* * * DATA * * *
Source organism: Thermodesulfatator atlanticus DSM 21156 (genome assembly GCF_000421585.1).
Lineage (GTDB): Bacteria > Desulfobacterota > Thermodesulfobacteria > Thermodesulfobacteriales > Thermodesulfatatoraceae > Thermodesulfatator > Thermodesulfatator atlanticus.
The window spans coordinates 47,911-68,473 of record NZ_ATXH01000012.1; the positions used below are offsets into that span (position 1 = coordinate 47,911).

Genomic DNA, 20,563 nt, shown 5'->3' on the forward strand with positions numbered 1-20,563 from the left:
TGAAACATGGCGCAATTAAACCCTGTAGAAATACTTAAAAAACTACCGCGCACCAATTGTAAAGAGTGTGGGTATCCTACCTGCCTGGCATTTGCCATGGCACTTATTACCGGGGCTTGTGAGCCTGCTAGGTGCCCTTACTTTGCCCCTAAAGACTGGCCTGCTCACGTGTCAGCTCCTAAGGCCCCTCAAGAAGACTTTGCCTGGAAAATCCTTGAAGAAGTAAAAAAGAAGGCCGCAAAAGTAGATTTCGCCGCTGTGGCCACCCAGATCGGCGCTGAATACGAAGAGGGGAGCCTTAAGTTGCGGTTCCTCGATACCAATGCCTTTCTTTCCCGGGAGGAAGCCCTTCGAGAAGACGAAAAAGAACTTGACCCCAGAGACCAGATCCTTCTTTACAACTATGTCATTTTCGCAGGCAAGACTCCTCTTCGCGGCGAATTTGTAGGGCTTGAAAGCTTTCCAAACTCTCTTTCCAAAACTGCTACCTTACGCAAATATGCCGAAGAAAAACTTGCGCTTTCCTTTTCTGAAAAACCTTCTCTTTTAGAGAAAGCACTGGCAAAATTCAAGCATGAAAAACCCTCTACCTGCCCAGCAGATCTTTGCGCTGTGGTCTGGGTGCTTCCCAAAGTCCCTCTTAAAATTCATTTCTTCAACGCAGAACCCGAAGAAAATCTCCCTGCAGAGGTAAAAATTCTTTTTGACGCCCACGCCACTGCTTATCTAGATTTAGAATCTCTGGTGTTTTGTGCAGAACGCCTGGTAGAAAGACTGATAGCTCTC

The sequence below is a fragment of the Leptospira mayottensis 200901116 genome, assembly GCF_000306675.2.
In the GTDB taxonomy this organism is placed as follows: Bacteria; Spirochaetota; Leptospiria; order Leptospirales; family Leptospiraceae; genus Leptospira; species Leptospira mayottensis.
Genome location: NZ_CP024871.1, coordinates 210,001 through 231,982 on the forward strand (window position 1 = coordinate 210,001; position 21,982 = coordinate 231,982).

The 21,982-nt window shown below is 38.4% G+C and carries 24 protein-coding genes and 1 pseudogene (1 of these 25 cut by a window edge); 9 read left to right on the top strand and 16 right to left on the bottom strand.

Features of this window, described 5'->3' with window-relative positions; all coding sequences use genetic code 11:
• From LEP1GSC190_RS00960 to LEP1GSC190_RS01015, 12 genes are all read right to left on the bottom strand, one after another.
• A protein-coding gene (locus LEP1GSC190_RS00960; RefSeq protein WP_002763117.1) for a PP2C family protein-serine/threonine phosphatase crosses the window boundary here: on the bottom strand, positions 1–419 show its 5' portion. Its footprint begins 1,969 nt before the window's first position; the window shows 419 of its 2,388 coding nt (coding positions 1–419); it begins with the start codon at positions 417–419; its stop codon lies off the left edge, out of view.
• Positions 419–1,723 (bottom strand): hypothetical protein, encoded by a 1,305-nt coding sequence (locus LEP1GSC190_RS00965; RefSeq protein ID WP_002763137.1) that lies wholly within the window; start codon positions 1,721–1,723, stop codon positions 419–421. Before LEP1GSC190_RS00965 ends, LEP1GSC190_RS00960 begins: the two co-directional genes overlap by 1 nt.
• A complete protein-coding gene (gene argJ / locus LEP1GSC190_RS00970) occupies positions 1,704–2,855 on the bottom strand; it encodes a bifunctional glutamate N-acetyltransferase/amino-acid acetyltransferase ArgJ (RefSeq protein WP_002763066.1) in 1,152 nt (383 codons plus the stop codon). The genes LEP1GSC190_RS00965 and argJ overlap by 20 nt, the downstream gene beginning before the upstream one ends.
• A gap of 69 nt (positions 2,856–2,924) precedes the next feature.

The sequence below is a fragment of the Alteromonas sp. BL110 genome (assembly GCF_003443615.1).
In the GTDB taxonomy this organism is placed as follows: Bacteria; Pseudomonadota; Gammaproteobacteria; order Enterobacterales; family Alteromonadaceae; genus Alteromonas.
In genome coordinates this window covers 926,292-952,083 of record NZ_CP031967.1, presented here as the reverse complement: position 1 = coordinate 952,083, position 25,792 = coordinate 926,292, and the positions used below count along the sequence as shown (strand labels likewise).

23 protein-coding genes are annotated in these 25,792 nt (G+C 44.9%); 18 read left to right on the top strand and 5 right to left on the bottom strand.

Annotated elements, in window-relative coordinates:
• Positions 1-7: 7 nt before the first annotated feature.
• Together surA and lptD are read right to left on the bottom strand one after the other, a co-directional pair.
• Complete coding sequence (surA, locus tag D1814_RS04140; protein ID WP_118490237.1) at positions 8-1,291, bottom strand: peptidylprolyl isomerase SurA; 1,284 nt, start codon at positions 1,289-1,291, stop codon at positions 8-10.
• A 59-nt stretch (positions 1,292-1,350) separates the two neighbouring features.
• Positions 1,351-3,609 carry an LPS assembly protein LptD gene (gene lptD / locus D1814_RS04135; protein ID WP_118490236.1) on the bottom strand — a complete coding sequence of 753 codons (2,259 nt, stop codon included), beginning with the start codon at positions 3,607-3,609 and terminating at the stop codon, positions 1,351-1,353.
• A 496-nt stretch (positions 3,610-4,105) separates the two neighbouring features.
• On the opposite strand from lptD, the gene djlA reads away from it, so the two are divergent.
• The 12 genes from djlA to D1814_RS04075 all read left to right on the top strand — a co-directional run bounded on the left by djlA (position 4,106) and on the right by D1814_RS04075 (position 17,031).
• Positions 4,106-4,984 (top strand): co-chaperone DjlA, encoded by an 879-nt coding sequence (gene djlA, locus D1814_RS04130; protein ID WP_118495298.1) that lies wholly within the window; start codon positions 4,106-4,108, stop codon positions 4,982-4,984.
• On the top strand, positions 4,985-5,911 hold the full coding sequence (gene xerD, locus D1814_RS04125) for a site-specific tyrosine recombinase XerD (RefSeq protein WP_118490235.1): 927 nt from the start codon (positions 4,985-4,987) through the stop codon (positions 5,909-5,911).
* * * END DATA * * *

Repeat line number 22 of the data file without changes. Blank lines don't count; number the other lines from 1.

• Together surA and lptD are read right to left on the bottom strand one after the other, a co-directional pair.